The Dalai Lama is the spiritual and political leader of a region called Tibet that is currently occupied by China. The current Dalai Lama resides in India and still performs his spiritual duties to his followers and the occupied Tibet autonomous region in China. It is important to note that the term Dalai Lama is just but a title given to a person who is chosen to play the role of the spiritual leader. As such, the current Dalai Lama is named Lhamo Thondup and he has been holding the title since February 22, 1940.
14th Dalai Lama
Born on July 6, 1935, in a place called Taktser in northeastern Tibet, Lhamo Thondup was discovered by a delegation sent by the 13th Dalai Lama who believed that the then two-year-old boy was a reincarnation of the 13th leader. After conducting a series of tests on the boy, they took him to a monastery known as a Kumbum where he trained to be a monk. Before he was taken there, he changed his name, took the throne at the age of four, and finally became a monk at the age of six in the year 1940.
Tibet was caught up in political struggles with its powerful neighbor China. By this time, the Communist Party, under the leadership of Mao Zedong, ruled China. The tensions dated back in history where the 13th Dalai Lama had declared their independence back in 1902. The dispute took a turn for the worse when the Chinese laid claim over Tibet and put plans to invade in 1942 to prevent the Tibetans from co-operating with the Japanese who had invaded mainland China. Chinese forces took control of Tibet in October 1950 after defeating Tibetan forces.
On November 17, 1950, the 14th Dalai Lama was installed as the leader of the Tibet region. His reign was short-lived owing to the tensions with Beijing over the liberation process of Tibet. Despite the series of meetings held in Beijing, there was no progress. The uprising of 1959 in Tibet highlighted the frustrations with the liberal agenda and it resulted in the exile of the 14th Dalai Lama to India where he formed a government-in-exile in Dharamshala. Up to eighty thousand Tibetan refugees followed him to escape the brutal Chinese military crackdown on the uprising that they crushed.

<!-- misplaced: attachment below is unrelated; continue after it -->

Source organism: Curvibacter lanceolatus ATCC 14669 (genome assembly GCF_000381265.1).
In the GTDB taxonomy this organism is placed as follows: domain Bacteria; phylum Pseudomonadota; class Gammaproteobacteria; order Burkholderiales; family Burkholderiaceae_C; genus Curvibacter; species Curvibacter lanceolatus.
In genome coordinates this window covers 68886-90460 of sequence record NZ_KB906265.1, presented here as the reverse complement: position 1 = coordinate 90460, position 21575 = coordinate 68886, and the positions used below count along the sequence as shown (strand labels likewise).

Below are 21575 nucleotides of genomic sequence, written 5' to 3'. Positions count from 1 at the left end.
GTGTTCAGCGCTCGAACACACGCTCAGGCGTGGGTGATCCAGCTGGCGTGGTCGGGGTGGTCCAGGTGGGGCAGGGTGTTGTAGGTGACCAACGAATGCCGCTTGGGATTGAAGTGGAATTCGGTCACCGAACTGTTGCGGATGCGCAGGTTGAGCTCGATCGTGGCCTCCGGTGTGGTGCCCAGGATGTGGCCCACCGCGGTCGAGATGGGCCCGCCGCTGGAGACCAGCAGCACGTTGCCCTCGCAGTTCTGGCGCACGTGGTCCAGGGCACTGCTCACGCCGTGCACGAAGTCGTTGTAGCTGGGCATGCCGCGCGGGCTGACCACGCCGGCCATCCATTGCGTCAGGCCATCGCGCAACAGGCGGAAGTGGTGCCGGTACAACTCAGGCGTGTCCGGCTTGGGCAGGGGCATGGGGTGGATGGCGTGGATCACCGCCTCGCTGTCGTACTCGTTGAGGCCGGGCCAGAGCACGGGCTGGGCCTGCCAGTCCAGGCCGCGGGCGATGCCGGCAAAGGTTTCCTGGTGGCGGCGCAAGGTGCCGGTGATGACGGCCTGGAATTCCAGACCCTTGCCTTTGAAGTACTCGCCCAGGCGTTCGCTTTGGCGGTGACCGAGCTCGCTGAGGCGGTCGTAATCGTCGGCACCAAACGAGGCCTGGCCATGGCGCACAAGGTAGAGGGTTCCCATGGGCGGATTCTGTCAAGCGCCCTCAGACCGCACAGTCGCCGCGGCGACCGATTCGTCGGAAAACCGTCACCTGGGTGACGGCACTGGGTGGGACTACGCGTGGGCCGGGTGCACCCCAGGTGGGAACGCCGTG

Achievements and Honors
In 1989, the 14th Dalai Lama won the Nobel Peace Prize for his advocacy of non-violent means to liberate his occupied homeland. From his base in exile, he has been engaged in speaking engagements around the world to seek support over his Tibetan activities. He has also advocated for the peaceful coexistence of people of different faiths and social fairness. He has criticized capitalism for the economic problems plaguing the world and the destruction of the environment. On May 29, 2011, the Dalai Lama retired from the Central Tibetan Administration, and had expressed a desire to hand over to the 15th Dalai Lama.